Casaubon's Book

Kurt Cobb as usual gets right to the practical heart of the matter in his latest column about why expanding claims about reserves, EVEN IF TRUE don’t translate to cheap oil and gas:

Here’s the short version of why forecasts of low long-term oil and natural gas prices are almost certainly wrong: It costs more than that to get the stuff out of the ground. Only two things could actually lead to low long-term prices: 1) Somebody could invent and deploy some genuinely brand new technology that makes it really cheap once again to get oil and gas out of the ground or 2) we could have a deep and grinding deflationary depression that brings demand for oil and natural gas down so much that prices collapse.

The people who are predicting $50, now $45 oil, and $3, now $2 natural gas (in the United States) for as far as the eye can see believe that such prices will result from the already widespread application of current technology. And yet, the very companies that use that technology to extract these hydrocarbons say that there’s no way they can produce them profitably at those prices.ExxonMobil’s CEO said last year, “We are losing our shirts” selling natural gas at such low prices. Forecasts for much lower oil prices would also represent losses on new wells for most oil producers.

The reality is that EVEN IF questionable reserve numbers are uninflated, prices from our hard-to-extract oil and gas simply can’t fall that much.  Sure, we can have short-term volatility, as we saw in the oil markets from 2007-2009 – but the days of cheap gas and natural gas are over.  As I’ve written before, short term price volatility in energy and food markets (which are tightly tied together by a number factors, including biofuel production) mean that for ordinary families it is incredibly hard to know how much of their budget to allocate to those resources, but the general trend is more and more of what we have is being eaten up by fuel costs.  Fundamentally we have just enough volatility for policy-makers to justify being in denial about the overall trend – and thus, to impoverish ordinary people.  But the truth is that the cheap oil and gas is gone, and its days are fundamentally over.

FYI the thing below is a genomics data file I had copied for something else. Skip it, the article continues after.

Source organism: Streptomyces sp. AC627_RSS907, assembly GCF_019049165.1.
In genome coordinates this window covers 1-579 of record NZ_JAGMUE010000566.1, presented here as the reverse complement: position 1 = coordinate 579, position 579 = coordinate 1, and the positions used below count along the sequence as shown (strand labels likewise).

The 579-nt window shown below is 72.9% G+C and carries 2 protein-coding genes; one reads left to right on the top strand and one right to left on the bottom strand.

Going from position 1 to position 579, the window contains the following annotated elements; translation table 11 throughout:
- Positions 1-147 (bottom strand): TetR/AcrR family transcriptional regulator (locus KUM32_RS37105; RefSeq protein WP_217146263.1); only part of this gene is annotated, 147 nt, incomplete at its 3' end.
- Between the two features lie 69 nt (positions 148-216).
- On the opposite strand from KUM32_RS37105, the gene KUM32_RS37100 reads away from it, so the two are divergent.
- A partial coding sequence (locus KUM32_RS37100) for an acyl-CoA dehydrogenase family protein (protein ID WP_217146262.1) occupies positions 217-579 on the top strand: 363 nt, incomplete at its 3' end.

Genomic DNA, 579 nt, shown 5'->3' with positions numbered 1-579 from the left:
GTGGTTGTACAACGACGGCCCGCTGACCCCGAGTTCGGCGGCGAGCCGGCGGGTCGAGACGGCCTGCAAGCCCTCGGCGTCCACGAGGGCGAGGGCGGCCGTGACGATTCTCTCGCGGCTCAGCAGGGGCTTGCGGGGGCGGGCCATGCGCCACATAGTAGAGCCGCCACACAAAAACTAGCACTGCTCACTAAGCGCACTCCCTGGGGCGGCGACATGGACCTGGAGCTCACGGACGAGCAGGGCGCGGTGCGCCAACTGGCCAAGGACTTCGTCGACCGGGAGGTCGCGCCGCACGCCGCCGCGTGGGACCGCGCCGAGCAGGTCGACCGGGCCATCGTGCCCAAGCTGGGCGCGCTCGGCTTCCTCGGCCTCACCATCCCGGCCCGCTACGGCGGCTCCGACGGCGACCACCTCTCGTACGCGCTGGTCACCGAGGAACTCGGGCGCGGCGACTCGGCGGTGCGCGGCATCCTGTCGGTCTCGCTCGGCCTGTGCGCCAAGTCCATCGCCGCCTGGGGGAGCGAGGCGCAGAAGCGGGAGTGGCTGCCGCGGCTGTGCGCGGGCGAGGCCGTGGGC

Comments

  1. #1 Jim Thomerson
    January 20, 2013

    The availability of extractive resources depends on the price of extracting them and getting them to the market. It strikes me as a variation of the usual supply and demand argument, where demand drives supply, rather than the reverse. I have read that it costs $5 a barrel to get oil out of the ground in Bahrain.